The faster you go the more friends you make.

Unlike other creatures that sniff butts, fan feathers or call out for mates, mankind has redefined a new, innovative way to meet others. Called “speed friending,” this new social gathering encourages people to meet as many other individuals as possible within an allotted timeframe.

These social soirees can be found in major cities, such as Seattle, Chicago and Houston, and on college campuses like the University of Alaska Anchorage.

Last Thursday, UAA Residence Life had its annual speed friending event in the Gorsuch Commons lower dining level after the first move-in day. The event was hosted by campus resident advisers and directed by Welcome Week leader Caity Ann Stigen, who planned all Welcome Week festivities.

Stigen said the turnouts for these events have been unpredictable over the years. Sometimes there have been 10-20 people, and at others there wouldn’t be enough chairs to seat all of the participants.

Stigen gave words of advice about being involved. She said the best way to meet to people is to “get out there. You have to know people around you in order to feel comfortable in where you’re living. So the more neighbors you meet, the more connected you feel and the more you’ll get out of being here.”

Betty Bang, Student Health and Counseling Center family nurse practitioner, also attended the event. She said having friends could even be essential to one’s safety, health and security. She also mentioned a smartphone app could even be used to contact a friend in case of an emergency.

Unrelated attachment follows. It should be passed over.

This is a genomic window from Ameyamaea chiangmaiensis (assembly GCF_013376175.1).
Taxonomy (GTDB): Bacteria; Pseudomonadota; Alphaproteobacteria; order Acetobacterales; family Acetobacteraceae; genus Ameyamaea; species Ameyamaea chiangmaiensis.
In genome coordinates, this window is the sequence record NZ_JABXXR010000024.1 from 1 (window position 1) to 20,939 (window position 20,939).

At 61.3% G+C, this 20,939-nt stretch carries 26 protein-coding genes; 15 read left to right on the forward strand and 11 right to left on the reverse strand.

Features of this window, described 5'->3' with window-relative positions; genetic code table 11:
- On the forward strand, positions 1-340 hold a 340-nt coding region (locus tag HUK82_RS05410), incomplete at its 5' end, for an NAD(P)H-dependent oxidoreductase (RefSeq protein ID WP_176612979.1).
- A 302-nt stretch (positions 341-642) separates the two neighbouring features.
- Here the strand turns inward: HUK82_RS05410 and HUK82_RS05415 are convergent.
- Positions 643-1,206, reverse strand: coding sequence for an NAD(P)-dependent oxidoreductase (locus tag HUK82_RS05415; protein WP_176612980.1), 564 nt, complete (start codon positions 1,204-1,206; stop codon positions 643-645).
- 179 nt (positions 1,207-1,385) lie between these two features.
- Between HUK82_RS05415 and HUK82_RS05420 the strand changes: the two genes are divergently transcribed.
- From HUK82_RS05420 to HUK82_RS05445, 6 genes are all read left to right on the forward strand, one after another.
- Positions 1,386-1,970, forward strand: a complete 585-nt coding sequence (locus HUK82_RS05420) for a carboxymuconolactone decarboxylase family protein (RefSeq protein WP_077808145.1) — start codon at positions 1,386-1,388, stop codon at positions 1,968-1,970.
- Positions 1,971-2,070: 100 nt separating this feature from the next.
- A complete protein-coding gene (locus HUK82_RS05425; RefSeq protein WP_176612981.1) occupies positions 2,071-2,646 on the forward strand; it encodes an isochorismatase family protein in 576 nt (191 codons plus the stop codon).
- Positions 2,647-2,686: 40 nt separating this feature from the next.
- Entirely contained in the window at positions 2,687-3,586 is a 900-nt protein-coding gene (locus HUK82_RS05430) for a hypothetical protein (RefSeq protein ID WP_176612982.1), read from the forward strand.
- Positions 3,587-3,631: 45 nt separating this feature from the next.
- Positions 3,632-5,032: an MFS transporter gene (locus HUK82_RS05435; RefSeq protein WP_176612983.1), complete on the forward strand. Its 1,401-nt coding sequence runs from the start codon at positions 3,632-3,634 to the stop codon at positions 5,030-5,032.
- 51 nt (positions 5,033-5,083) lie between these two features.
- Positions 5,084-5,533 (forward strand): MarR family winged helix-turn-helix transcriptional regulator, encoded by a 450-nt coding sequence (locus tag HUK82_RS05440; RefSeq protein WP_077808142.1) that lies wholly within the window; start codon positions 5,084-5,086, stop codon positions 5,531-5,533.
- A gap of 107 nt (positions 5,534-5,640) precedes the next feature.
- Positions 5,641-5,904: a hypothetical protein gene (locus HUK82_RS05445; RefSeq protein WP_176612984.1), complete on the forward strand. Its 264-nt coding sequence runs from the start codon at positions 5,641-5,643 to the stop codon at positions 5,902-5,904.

All it takes is two touches on a phone, and a friend will be on the way to help. According to Tech 4 Good, Inc., this handy “Circle of 6” app is also free and can help “prevent violence before it happens.”

- Advertisement -

With this in mind, friends can be a great resource on campus. Some can help with homework. Others can tutor, lend a helping hand or perhaps be a designated driver. At the UAA Residence Life Speed Friending event, every student has the chance to make a friend.

However, this social gathering wasn’t always about making friendships. Residence Life Associate Director Maria Bonifacio said, “My first year, they did ‘speed dating,’ and then it evolved the next year into ‘speed friending,’ so it wouldn’t matter if you weren’t interested in dating. It was just a way to make it more friendly, open and accepting.”

After changing speed dating to speed friending, this new social gathering created a more welcoming atmosphere, inviting students from all walks of life.